Control Room DVD Review
PictureNot bad, considering the locations and “daz bright” video picture quality used in some of the excerpts. You aren't ever going to get a documentary looking as good as Master and Commander, but I think a documentary should be judged with slightly different criteria. We aren't too bothered if the camera is out of focus, or a shot is badly framed, or even if dirt is present on the film if the footage is live from the scene. I suppose that as long as the documentary looks real and doesn't obfuscate reported detail then that is okay. Control Room rarely resorts to grainy hidden cameras, blurry night vision clips or barely recognisable videophone reporting. Rather very clear and easily understood choices were made regarding the archive footage used. These pictures are just as good as those we see in News at Ten and quite often better. I suppose that a gritty feel is present throughout, even when watching the documentaries own interview material. Again, this is no worse than Michael Moor's efforts and as afar as documentaries are concerned Control Room is hard to fault.
SoundFunctional, at best. Only two channel sound and due to the nature of the footage, not good two channel sound either. It is unfortunate that some of the equipment appears to be less than top of the line as even the recorded for the documentary footage doesn't seem to be as clear as it ought to be. Voices are a bit reedy, or tinny and at other time muffled. I can't really complain about the lack of LFE or rear effect placements as the wherewithal was not there to record such things. But then, as in the picture criteria, we aren't looking for false overblown sub-bass, but a real sonic account of the facts. In this respect, Control Room does an all right job.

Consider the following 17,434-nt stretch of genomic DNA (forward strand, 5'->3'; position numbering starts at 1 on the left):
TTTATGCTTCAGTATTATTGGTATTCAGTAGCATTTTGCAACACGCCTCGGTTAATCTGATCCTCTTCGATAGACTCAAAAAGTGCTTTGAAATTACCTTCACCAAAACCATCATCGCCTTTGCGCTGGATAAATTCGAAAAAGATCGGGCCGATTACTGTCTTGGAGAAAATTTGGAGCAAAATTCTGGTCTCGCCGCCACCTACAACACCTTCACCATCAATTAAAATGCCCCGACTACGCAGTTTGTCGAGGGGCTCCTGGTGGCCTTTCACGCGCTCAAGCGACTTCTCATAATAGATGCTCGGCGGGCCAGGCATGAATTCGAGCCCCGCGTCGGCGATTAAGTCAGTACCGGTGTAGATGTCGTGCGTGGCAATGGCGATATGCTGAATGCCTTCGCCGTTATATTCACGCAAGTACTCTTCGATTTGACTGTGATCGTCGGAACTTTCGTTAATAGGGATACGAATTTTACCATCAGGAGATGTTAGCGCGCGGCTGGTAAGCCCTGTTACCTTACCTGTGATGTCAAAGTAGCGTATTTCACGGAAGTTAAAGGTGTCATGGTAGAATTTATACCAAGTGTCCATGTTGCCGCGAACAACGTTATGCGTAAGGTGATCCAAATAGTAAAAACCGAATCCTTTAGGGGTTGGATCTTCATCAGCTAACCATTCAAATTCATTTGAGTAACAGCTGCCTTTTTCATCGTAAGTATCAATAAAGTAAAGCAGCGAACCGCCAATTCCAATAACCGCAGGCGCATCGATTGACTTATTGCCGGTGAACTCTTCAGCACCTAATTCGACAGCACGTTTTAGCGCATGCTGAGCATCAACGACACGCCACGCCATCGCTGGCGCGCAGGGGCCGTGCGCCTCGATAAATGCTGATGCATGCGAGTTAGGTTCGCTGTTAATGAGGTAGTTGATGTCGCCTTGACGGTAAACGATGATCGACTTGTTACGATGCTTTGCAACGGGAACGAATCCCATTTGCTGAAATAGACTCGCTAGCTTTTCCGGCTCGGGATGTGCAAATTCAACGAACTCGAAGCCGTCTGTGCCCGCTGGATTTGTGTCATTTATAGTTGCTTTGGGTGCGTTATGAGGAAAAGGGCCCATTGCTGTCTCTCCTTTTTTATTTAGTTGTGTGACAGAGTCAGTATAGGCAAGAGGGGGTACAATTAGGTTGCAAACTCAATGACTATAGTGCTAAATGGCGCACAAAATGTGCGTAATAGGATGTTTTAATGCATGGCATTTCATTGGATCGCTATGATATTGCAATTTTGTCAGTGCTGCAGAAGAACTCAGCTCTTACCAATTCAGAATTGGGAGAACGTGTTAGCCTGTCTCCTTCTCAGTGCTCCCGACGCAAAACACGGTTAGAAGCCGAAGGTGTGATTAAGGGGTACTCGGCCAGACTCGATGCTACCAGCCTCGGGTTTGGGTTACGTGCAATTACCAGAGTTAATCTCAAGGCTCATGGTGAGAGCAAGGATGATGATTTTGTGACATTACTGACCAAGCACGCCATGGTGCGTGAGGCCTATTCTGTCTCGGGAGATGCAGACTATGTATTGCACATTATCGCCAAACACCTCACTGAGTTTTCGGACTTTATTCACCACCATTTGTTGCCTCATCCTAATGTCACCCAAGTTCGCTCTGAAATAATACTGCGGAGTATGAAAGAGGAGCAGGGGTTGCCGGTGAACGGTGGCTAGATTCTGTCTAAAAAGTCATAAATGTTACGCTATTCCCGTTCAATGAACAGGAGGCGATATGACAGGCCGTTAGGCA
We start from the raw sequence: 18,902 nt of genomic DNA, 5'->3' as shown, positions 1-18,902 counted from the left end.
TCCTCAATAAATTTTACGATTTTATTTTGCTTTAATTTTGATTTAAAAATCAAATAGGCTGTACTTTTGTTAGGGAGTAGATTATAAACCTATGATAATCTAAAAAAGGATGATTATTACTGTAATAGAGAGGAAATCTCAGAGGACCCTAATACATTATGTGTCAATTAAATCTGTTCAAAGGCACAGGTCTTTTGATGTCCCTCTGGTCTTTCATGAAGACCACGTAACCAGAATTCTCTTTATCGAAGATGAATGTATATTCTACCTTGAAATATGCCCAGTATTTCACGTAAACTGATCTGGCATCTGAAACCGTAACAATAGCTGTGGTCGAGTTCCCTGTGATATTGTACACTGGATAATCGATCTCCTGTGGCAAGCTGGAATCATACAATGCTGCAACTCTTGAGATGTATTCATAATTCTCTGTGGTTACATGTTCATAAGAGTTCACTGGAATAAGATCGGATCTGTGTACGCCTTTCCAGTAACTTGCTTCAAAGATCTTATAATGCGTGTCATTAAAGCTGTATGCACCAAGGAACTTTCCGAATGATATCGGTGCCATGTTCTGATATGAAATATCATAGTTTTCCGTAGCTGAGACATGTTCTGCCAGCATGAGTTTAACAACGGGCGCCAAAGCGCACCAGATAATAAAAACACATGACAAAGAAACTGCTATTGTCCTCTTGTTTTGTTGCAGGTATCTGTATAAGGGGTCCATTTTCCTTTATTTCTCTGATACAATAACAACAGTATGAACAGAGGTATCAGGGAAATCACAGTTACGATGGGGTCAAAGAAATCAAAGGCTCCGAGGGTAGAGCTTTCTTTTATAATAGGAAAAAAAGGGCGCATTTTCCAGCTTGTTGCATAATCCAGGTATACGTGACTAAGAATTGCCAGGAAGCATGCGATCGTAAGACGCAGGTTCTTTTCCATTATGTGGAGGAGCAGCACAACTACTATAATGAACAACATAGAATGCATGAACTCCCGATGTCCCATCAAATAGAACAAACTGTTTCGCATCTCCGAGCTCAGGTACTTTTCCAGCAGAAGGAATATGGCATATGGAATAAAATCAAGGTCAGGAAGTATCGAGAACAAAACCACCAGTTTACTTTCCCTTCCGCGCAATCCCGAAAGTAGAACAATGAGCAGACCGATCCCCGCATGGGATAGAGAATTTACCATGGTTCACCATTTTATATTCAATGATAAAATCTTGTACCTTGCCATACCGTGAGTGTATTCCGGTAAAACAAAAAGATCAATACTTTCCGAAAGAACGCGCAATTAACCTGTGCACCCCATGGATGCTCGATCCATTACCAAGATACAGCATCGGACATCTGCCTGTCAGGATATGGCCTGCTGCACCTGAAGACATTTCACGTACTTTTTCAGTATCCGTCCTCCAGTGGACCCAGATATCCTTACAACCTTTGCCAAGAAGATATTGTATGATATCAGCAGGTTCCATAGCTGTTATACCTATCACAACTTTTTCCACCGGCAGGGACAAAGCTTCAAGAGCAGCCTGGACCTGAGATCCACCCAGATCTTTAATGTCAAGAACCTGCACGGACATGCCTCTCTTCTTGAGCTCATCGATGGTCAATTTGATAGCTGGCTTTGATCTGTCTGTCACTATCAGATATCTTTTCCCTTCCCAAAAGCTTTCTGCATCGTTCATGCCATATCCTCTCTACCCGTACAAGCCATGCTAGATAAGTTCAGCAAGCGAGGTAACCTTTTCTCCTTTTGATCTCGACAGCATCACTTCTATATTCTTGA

ExtrasThere are none and on my review copy, the subtitles did not work.
VerdictControl Room raises issues that are just as applicable to politics, and news reporting, in general than solely an Arabic take on the Iraq war. Look at what happened to the BBC and why. Shades of this tragedy are reflected in Control Room quite clearly. The spin that our leaders of “democracy” constantly place upon every morsel of information we receive is the antithesis of what is allegedly the whole reason we are still in Iraq for! Rarely has a documentary invoked such internal musings. A must see.
Suggested retail price when reviewed: £19.99
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